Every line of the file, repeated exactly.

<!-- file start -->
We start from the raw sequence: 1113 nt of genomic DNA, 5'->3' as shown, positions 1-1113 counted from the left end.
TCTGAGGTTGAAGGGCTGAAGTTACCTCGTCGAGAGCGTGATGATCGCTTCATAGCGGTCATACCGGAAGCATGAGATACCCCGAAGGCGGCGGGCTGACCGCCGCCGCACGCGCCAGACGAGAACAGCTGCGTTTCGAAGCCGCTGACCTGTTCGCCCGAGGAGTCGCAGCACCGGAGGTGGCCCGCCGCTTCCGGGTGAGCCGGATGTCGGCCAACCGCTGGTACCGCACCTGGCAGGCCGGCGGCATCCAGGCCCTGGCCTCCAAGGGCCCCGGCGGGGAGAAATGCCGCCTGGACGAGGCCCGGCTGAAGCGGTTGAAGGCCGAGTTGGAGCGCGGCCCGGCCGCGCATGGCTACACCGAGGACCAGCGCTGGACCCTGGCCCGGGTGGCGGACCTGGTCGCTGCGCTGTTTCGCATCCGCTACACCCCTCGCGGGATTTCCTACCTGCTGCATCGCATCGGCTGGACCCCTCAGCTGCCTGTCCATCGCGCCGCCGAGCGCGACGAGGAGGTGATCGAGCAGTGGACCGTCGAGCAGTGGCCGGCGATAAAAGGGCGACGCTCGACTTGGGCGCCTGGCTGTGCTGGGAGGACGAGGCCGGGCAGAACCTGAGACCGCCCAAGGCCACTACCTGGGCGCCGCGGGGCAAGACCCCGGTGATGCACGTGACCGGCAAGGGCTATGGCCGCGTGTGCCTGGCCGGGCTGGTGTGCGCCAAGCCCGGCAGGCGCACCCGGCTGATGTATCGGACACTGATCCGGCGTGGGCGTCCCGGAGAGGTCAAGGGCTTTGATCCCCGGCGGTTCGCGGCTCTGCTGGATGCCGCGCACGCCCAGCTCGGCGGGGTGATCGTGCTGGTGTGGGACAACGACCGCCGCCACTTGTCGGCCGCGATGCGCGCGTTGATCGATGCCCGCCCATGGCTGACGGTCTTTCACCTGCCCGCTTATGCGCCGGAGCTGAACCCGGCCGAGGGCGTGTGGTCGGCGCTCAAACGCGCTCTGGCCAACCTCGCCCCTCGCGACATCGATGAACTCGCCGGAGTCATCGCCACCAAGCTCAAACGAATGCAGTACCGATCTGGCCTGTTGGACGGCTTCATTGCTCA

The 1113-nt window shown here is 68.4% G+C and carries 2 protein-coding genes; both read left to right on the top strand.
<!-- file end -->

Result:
We start from the raw sequence: 1113 nt of genomic DNA, 5'->3' as shown, positions 1-1113 counted from the left end.
TCTGAGGTTGAAGGGCTGAAGTTACCTCGTCGAGAGCGTGATGATCGCTTCATAGCGGTCATACCGGAAGCATGAGATACCCCGAAGGCGGCGGGCTGACCGCCGCCGCACGCGCCAGACGAGAACAGCTGCGTTTCGAAGCCGCTGACCTGTTCGCCCGAGGAGTCGCAGCACCGGAGGTGGCCCGCCGCTTCCGGGTGAGCCGGATGTCGGCCAACCGCTGGTACCGCACCTGGCAGGCCGGCGGCATCCAGGCCCTGGCCTCCAAGGGCCCCGGCGGGGAGAAATGCCGCCTGGACGAGGCCCGGCTGAAGCGGTTGAAGGCCGAGTTGGAGCGCGGCCCGGCCGCGCATGGCTACACCGAGGACCAGCGCTGGACCCTGGCCCGGGTGGCGGACCTGGTCGCTGCGCTGTTTCGCATCCGCTACACCCCTCGCGGGATTTCCTACCTGCTGCATCGCATCGGCTGGACCCCTCAGCTGCCTGTCCATCGCGCCGCCGAGCGCGACGAGGAGGTGATCGAGCAGTGGACCGTCGAGCAGTGGCCGGCGATAAAAGGGCGACGCTCGACTTGGGCGCCTGGCTGTGCTGGGAGGACGAGGCCGGGCAGAACCTGAGACCGCCCAAGGCCACTACCTGGGCGCCGCGGGGCAAGACCCCGGTGATGCACGTGACCGGCAAGGGCTATGGCCGCGTGTGCCTGGCCGGGCTGGTGTGCGCCAAGCCCGGCAGGCGCACCCGGCTGATGTATCGGACACTGATCCGGCGTGGGCGTCCCGGAGAGGTCAAGGGCTTTGATCCCCGGCGGTTCGCGGCTCTGCTGGATGCCGCGCACGCCCAGCTCGGCGGGGTGATCGTGCTGGTGTGGGACAACGACCGCCGCCACTTGTCGGCCGCGATGCGCGCGTTGATCGATGCCCGCCCATGGCTGACGGTCTTTCACCTGCCCGCTTATGCGCCGGAGCTGAACCCGGCCGAGGGCGTGTGGTCGGCGCTCAAACGCGCTCTGGCCAACCTCGCCCCTCGCGACATCGATGAACTCGCCGGAGTCATCGCCACCAAGCTCAAACGAATGCAGTACCGATCTGGCCTGTTGGACGGCTTCATTGCTCA

The 1113-nt window shown here is 68.4% G+C and carries 2 protein-coding genes; both read left to right on the top strand.